As anticipated, CAFTA ushered in a new era of transnational corporate power and exploitation, as evidenced by the Oceana Gold mining corporation’s lawsuit against the government of El Salvador for its courageous decision to protect rural communities and the environment rather than approve metallic mining permits. The partnership between CISPES and the Salvadoran labor unions, campesino federations and popular movement organizations that continue to take to the streets to defend their self-determination is as urgent – and strategic - as ever.

A New Era in El Salvador – and for CISPES

Since the historic presidential victory of the FMLN in 2009, some of the dreams that fueled the revolutionary struggle in the 1970 and 1980s – education and health care for all, dignified work, democratic participation and freedom – have started to take shape. Through unprecedented levels of investment in public services, the FMLN government is making significant advances towards universal health care and education and re-building the productive fabric of the country that was decimated through neoliberal policies, especially for family farmers.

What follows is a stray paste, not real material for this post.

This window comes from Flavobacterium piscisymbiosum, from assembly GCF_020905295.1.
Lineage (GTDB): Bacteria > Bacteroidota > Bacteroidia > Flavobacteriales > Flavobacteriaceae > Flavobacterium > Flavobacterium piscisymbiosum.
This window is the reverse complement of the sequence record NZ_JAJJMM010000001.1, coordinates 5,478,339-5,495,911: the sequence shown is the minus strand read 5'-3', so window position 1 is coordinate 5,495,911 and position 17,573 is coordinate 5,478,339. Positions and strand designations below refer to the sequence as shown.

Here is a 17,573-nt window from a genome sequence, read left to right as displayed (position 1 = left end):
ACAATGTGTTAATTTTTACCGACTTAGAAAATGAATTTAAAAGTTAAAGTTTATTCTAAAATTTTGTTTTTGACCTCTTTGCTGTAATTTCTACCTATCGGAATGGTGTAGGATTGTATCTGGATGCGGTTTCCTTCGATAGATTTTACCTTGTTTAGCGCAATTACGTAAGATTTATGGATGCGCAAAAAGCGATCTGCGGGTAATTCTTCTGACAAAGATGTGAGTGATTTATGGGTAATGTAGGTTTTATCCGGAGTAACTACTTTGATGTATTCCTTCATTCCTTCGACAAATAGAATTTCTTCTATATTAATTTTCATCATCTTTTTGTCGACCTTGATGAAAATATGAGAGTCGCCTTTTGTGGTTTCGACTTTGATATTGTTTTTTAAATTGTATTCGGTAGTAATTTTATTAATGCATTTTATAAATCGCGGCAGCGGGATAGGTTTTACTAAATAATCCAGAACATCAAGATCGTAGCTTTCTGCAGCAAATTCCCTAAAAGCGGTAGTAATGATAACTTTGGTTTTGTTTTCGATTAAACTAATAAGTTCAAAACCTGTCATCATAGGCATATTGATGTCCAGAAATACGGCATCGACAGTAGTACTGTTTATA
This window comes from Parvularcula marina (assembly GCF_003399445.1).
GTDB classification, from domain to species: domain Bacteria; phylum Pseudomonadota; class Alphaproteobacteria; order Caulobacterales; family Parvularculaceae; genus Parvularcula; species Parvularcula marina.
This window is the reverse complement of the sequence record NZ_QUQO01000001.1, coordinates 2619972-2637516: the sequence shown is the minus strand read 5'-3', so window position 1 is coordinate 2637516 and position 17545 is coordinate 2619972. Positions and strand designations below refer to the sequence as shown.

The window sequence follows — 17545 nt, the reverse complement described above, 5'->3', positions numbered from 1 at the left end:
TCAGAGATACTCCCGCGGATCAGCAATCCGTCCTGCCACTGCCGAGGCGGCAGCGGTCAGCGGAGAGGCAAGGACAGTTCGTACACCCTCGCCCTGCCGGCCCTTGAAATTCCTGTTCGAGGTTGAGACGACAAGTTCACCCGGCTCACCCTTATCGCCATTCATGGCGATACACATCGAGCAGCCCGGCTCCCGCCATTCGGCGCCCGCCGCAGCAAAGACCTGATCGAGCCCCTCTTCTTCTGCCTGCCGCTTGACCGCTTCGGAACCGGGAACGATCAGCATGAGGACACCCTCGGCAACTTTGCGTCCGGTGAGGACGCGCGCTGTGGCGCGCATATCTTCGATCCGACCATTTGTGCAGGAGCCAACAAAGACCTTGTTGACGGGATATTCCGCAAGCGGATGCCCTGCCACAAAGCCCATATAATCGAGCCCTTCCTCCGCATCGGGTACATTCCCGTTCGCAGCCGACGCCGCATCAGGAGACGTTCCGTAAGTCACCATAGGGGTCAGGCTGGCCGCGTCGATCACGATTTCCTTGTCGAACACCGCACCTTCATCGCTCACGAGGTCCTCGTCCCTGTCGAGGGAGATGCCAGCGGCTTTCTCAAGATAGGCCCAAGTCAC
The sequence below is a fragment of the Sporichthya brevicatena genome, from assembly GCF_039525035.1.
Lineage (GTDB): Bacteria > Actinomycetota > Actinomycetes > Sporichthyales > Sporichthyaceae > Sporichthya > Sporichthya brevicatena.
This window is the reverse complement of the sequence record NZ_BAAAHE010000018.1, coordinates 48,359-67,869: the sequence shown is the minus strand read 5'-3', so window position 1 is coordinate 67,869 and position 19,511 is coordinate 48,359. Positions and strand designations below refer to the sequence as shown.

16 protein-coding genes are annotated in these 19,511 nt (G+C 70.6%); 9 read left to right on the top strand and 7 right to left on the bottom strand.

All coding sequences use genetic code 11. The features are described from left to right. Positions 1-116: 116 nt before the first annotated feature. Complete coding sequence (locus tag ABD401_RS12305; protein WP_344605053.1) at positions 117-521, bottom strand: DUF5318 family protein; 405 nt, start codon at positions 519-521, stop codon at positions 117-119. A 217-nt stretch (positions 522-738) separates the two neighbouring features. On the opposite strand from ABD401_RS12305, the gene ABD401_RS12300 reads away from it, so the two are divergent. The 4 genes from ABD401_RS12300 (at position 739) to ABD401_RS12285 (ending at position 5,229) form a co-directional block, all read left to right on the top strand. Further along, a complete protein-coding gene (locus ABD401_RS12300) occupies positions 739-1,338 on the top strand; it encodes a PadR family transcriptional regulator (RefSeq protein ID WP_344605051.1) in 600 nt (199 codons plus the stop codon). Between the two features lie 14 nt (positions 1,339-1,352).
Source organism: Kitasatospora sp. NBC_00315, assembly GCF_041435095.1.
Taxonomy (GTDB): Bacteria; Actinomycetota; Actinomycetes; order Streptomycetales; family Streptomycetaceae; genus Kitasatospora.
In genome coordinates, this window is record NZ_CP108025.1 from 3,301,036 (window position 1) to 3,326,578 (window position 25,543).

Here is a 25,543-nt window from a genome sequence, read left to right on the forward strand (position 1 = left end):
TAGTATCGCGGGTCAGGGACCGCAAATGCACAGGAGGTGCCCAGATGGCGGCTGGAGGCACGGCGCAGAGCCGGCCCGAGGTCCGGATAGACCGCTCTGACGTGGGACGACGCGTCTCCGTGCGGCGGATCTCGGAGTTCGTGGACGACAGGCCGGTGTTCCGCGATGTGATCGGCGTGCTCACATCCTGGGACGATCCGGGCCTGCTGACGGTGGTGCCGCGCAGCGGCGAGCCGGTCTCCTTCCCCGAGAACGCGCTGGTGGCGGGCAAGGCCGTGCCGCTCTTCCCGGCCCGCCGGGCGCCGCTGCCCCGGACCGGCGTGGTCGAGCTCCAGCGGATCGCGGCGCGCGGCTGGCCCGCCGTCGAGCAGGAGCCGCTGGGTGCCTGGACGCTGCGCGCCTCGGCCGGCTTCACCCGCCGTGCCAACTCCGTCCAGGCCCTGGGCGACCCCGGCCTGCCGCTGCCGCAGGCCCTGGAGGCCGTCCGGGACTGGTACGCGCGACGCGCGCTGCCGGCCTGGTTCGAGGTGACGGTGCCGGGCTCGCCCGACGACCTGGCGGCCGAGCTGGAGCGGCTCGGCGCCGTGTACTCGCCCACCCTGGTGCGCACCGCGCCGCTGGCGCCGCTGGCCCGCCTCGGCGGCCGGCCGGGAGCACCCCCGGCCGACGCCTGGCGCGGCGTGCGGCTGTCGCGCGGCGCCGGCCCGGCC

Recognizing the need for international support for these promising experiments, and taking our cues from the historic contributions of the Nicaragua and Cuba solidarity movements, CISPES renewed its commitment to building people-to-people ties through delegations, including bringing the first international brigade to accompany the Ministry of Education National Literacy Program. In addition to providing much-needed material support and accompaniment, CISPES brigades raise awareness in the US about the transformation taking place in El Salvador and help ensure that solidarity will be at the ready for the inevitable attacks.